RIAA: Copyright Holders Make it Difficult to Replicate OiNK, What.CD

RIAA: Copyright Holders Make it Difficult to Replicate OiNK, What.CD

RIAA pres Cary Sherman says the failed sue-em-all campaign was really a success because it was “constantly generating dinner conversations about what you may or may not do with your computer.” He also doubts that legal music stores will ever have the selection of music that P2P offers because of the complexity in trying to get permission from various copyright holders, and types of copyright holders, each of which have their own set of rights.

RIAA pres Cary Sherman still seems to be under the illusion that suing music fans for tens of thousands of dollars, or in most cases, offering to settle of court for several thousand dollars, regardless of innocence, was a good idea. After it decided to drop the practice back in December of 2008 in favor of ISP-level cooperation, he pointed to the growth of digital music sales as proof that the strategy was a success.

In an interview with Vice magazine he maintains that the sue-em-all campaign was the right thing to do, though this time because it helped to created chatter around the dinner table that file-sharing was illegal. He thinks that a majority of people didn’t know they were breaking the law by using KaZaA or other P2P services, and that lawsuits were the only way to really let them know.

From the interview:

The lawsuits were obviously controversial in the media, but the reality was that most people had no idea that what they were doing was illegal at the time of those lawsuits. We did all sorts of surveys. We tried PR firms. We did everything to look at how to begin to change the culture of using illegal P2P. We realized that 1) none of the messages resonated, and 2) most people had no idea that what they were doing was illegal, let alone thought it was wrong. That completely flipped overnight when we started the lawsuits. It made an enormous impression and we were constantly generating dinner conversations about what you may or may not do with your computer. We think it would be very good if there were more such conversations about all the other things that can be done inappropriately with a computer. So we think it had a tremendous impact by very clearly searing in the minds of the public that maybe getting all of this stuff for free isn’t legal after all.

I’m not sure what he means by suggesting that he hopes there were more dinner conversations about what else you shouldn’t do with your PC. Spam? Cyber stalking? Child porn? Or is he just talking about the laundry list of copyrighted material that’s illegal to distribute without permission? Either way, it would appear that he still doesn’t get that suing people likely never turned them into paying customers.

All it did was give the music industry a black eye for looking greedy, short sighted, and out of touch with what music fans really wanted. First it fought digital music tooth and nail until P2P forced its hand. Apple’s iTunes didn’t launch until 2003, almost 4 years after the birth of Napster, and for years it demanded DRM that essentially locked music fans into “top to bottom” systems for selling, playing and protecting music. In both cases the interests of consumers was a distant second or third.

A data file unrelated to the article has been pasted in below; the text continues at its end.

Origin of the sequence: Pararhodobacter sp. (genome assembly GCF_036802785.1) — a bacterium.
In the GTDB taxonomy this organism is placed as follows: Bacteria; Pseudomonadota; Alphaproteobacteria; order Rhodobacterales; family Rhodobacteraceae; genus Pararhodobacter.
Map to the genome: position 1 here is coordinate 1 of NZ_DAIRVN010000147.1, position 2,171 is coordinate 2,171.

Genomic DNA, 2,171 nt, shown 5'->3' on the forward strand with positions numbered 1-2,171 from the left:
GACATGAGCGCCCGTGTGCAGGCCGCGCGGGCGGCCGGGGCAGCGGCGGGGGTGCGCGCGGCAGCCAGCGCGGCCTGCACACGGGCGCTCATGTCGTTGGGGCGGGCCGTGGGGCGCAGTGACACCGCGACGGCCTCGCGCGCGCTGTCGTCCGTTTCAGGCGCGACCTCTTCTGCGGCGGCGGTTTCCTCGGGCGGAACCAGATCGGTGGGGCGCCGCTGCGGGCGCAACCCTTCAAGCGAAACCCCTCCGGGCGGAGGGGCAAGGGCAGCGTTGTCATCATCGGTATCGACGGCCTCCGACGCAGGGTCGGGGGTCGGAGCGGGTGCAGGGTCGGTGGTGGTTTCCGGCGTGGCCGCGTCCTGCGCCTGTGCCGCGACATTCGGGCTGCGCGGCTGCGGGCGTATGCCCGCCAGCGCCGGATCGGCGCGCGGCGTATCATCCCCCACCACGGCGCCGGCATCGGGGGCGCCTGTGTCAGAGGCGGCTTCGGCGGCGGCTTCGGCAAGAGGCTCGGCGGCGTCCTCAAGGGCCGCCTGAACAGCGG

The real sad part of the interview is his admission that legal digital music retailers will never come close to matching the quantity and quality of music available on great music-oriented BitTorrent tracker sites like Waffles.fm or What.CD.

Why? Because you have so many different copyright holders, and so many types of copyright holders, each with their own set set of rights, that it would take a great deal of effort to agree on a business model that could make so many albums available.

“I don’t know how much you know about the industry, but it’s very complicated. It’s got a lot of different rights-holders,” he adds. “You have songwriters and publishers, who have a completely different set of rights than the record company and the artists, and everyone would have to agree on a new business model.”

And he’s right. Think about it for a minute. An easy example is the The Beatles which aren’t on iTunes, and according to Yoko Ono, “don’t hold your breath … for anything [to change].”

There’s just an element that we’re not very happy about, as people,” she said this past April. “We are holding out.

Stop and think for a minute how much money the arguably number one band of all time has lost out on for not having made digital copies of their albums available. It’s mind boggling!

As if this wasn’t the dumbest move ever, just a few weeks ago Pink Floyd’s albums were removed from iTunes because the band refused to sell songs individually in order to “preserve the artistic integrity” of whole albums.

So when it comes down to it the music industry really is its own worst enemy. All music fans want is the music they want, when and how they want it, and all at an affordable price. Oftentimes the only reason many people turn to P2P is because of reasons like I mentioned, the fact that some artists refuse to offer their music digital format, or that some albums, like bootlegs, rare, or out of print albums, simply aren’t available.

Moreover, suing music fans such as these to teach them a lesson will only lead to dinner conversations where everybody discusses how backward the music industry really is.

Stay tuned.

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